With the 2.5-liter four-cylinder engine, 2012 Outback 2.5i models rate 19/27 mpg city/highway and 22 mpg city/highway combined with manual transmission and 22/29/24 mpg with the CVT.
The six-cylinder Outback 3.6R models are rated at 18/25/20 mpg. That rating in particular is testament to Outback’s sound engineering since the 3.6R model achieve it with a five-speed automatic transmission. Most rivals employ a more efficient six-speed automatic transmission.
2012 Subaru Outback Release Date back to top
The 2012 Subaru Outback went on sale in September 2011.
What's next for the 2012 Subaru Outback back to top
Along with the Subaru Legacy, the Outback should receive a midcycle update for model-year 2014. This would not be a full redesign but likely include minor styling tweaks to nose and tail, a few new interior touches, and perhaps some added features. Expect the next fully redesigned Outback for model-year 2016.
With that fifth-generation, don’t expect Subaru to venture far from the 2010-2015 Outback’s successful formula. The next Outback will likely remain similar in size, shape, and function. It will be recast with increased fuel economy in mind, particularly with a 40 percent boost in the federally mandated corporate average fuel economy requirement phasing in between the 2012 and 2016 model years.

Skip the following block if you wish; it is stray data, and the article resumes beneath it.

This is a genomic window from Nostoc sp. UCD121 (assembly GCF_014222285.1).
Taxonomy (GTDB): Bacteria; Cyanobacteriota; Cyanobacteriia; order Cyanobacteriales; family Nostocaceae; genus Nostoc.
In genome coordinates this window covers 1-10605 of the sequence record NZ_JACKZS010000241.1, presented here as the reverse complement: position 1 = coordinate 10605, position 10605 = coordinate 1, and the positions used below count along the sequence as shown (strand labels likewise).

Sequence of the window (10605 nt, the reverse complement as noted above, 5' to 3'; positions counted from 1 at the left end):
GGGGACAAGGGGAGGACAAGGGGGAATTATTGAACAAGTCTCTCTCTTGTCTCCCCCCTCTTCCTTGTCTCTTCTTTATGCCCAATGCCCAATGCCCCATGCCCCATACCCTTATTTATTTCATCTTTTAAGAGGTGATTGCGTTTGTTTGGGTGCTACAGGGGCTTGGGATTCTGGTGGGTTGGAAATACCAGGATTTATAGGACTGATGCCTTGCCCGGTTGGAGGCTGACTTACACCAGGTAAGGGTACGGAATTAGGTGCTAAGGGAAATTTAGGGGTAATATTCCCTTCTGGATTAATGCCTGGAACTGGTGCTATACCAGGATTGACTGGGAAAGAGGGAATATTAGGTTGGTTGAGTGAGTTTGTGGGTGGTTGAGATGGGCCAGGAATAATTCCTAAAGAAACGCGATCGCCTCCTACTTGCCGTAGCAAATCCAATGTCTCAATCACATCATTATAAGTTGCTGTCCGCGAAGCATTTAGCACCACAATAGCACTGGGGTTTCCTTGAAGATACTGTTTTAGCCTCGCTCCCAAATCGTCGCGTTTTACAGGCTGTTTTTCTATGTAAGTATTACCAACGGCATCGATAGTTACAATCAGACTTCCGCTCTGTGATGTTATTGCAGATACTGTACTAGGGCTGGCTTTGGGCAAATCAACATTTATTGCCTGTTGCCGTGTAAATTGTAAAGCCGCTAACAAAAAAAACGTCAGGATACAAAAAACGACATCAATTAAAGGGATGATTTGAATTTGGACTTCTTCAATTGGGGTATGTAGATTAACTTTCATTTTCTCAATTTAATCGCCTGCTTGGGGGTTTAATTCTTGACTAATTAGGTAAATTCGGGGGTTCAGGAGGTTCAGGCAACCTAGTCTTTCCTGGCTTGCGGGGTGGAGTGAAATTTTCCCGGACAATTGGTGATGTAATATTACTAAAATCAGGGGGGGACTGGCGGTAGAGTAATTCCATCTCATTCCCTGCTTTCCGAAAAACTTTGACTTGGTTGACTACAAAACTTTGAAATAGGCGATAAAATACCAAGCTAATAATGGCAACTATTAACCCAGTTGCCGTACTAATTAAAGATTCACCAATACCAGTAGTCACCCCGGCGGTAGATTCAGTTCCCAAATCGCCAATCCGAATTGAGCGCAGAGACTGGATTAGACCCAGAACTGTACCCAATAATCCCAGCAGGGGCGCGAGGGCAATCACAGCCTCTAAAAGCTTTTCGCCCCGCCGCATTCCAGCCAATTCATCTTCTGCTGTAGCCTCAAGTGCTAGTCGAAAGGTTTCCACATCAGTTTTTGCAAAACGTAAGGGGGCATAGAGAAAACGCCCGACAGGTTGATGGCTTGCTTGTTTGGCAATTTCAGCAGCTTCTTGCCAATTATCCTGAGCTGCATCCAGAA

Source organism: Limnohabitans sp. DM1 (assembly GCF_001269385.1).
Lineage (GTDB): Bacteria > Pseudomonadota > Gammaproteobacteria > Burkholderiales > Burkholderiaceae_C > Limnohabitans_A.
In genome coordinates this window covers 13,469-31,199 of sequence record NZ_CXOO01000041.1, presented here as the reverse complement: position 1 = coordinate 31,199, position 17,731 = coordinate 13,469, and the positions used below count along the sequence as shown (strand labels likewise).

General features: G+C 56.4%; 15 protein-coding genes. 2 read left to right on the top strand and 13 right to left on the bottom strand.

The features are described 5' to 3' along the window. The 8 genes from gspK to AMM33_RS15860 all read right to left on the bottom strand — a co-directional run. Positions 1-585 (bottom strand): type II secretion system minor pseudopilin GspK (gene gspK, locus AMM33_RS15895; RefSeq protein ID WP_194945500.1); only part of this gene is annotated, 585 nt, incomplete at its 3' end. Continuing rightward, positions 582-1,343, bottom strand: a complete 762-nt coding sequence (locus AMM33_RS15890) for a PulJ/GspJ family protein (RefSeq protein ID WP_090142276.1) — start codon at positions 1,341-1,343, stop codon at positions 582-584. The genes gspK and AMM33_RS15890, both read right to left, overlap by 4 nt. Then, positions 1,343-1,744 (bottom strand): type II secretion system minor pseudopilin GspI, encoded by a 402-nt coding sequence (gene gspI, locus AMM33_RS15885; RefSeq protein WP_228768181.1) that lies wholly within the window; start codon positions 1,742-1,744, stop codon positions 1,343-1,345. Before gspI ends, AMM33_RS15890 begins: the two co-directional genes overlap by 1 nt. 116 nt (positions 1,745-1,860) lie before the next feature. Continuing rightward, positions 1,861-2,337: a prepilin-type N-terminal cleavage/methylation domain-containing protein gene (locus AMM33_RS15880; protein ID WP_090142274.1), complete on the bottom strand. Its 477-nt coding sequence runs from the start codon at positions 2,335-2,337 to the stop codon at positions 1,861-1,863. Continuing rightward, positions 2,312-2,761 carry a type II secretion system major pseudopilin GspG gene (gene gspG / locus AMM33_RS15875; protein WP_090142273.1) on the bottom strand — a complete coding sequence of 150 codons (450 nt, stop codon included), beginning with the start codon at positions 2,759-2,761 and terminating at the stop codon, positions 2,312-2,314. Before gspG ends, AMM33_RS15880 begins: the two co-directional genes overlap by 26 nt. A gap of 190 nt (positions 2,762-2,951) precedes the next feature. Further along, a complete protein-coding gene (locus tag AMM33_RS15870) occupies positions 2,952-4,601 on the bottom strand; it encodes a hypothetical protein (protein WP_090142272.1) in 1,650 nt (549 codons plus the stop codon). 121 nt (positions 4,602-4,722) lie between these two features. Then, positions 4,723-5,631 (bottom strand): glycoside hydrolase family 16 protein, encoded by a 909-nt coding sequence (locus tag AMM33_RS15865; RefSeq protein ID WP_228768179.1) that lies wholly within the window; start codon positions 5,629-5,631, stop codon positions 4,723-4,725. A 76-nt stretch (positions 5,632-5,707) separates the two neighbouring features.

Expect the redesigned 2016 Outback to be constructed with weight savings in mind, since weight directly influences fuel economy. Anticipate a more efficient engine lineup, too, with a direct-injected turbocharged four-cylinder likely replacing the six-cylinder engine in top-line models. Replacing the 2.5-liter four-cylinder as the base engine will probably be a modified version of Subaru’s new 2.0-liter four-cylinder that debuted in the 2012 Impreza compact car. Manual and automatic transmissions will be in the mix, but probably with at least six speeds. A CVT also could survive.
A gas-electric hybrid version of the next-generation Outback also is possible, with technology sourced from Subaru minority shareholder Toyota. Perhaps even a plug-in version will join the line at some point.
As is the case with most other midsize crossovers, the next-generation Outback will play catch-up in terms of infotainment and driver-aid technology. Expect lane-departure and blind-spot warning systems, for example, plus a rear-seat entertainment system and more complex interfacing with mobile technology.
2012 Subaru Outback Competition back to top